Tag Archives: change

x_x: The Dead Guy CLI

With barely a week left for this site, I’m beginning to trim away programs that I just probably won’t get to, by virtue of time or technical dilemmas. I’m also making a conscious effort to pick out titles that amuse me in one form or another, so I finish with happy memories. 😛

x_x, which I mentally refer to as “the Dead Guy CLI,” because the home page uses that as a subtitle, is a rather nifty tool that I’m surprised I haven’t seen covered elsewhere. Using a bland, dull, boring Excel spreadsheet borrowed from a corner of the Interweb, Dead Guy CLI transmogrifies it into this:


Well isn’t that clever.

Dead Guy CLI gives you a small measure of control over your output, by allowing you to specify a header row or allow for special encoding. It also works with CSV files, so you’re not strapped trying to convert back and forth to Excel, just to fiddle with x_x.

Aside from that though, Dead Guy CLI seems very simple. Of course, your spreadsheet may need some management if you expect it to fit into a certain dimension, but I am confident that as a skilled and capable member of the information age, you won’t throw a wobbly over a pear-shaped spreadsheet.

Keep x_x in mind when you’re thinking about things like csv2xls or xlhtml, since it may save you a step or prevent you from relying on graphical tools just to extract data from a spreadsheet. And of course, if you’re working with csv files, x_x could supplement what tabview or other tools can do.

For my own recordkeeping, Dead Guy CLI gets points for doing something obvious that I don’t recall seeing elsewhere. And also for the snarky name. I’m a fan of snarky names. 😈

Tagged: ascii, change, chart, convert, csv, data, excel, file, spreadsheet, xls

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peat: Pete and Repeat are sitting on a fence. …

Here’s a simple python tool that jumps into action when a file changes: peat.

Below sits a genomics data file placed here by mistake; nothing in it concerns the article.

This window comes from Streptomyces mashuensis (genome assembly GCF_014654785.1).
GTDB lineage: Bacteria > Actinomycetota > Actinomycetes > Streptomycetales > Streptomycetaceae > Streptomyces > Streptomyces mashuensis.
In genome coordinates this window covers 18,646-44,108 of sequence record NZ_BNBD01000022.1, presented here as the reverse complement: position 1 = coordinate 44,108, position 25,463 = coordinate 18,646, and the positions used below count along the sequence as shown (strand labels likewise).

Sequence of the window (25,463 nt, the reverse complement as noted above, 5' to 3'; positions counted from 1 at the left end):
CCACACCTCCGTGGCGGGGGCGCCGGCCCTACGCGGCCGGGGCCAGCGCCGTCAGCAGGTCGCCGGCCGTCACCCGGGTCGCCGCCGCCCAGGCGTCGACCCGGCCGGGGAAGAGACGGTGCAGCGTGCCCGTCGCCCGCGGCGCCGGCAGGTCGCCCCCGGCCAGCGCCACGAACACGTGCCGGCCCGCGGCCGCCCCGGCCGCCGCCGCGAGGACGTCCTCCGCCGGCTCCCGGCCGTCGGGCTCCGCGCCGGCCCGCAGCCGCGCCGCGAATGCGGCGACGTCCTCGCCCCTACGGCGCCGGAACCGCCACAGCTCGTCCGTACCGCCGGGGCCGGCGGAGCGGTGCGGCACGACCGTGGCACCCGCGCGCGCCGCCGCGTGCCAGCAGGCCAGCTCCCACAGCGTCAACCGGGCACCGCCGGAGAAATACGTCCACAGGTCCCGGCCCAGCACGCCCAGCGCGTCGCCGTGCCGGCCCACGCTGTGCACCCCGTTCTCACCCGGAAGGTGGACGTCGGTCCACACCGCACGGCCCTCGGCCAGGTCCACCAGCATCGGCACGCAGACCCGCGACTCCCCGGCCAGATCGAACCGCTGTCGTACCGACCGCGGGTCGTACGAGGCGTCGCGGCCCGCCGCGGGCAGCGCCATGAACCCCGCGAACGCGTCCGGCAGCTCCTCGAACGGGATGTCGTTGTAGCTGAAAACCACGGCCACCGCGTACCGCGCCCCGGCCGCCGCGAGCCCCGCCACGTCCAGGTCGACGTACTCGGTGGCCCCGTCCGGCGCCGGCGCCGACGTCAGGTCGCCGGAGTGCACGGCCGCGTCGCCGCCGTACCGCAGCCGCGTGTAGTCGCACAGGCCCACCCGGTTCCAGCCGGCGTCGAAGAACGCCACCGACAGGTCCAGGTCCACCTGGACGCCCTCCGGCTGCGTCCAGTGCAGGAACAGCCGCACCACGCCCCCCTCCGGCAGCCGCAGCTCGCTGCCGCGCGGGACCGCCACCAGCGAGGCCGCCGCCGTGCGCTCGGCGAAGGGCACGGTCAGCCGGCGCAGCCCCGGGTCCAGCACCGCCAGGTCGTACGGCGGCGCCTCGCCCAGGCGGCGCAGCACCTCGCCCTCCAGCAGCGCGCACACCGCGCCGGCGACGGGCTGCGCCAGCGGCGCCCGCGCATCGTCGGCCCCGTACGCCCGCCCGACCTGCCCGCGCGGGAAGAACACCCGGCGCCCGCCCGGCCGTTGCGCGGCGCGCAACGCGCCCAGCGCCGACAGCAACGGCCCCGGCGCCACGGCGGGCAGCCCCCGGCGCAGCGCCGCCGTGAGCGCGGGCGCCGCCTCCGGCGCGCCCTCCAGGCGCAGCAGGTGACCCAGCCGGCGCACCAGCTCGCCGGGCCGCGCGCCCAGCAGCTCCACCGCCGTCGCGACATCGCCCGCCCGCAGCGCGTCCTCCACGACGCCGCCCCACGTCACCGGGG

peat is built to execute a command of your choosing, and requires only a list of files to watch as input. As you can see above, probably its most basic use is just to send a message to the screen to announce a change.

But it seems capable of executing almost anything as its target, so you could set it to clean up files, compile a code snippet and run it, or … something completely different.

The syntax to get peat running can be a small challenge; by default peat wants a list separated by whitespace. Check the flags if you want to feed it a list separated by newlines or blank spaces.

I should also mention that in Arch, peat wouldn’t run without calling specifically for python2. On the other hand, it seemed to run without any oddball dependencies or bizarre python libraries, so it may be that it will run well on a vanilla system with no added weight.

I feel like I should mention the long list of file event watchers that are available, so it may be that using python as the basis for a file watcher is still too cumbersome.

And given that their list of features is as wide and long as the list itself, the choice becomes a little more academic. peat is worth investigating if you are comfortable with python and if its advanced handling doesn’t intimidate you. But remember there are many others in the running.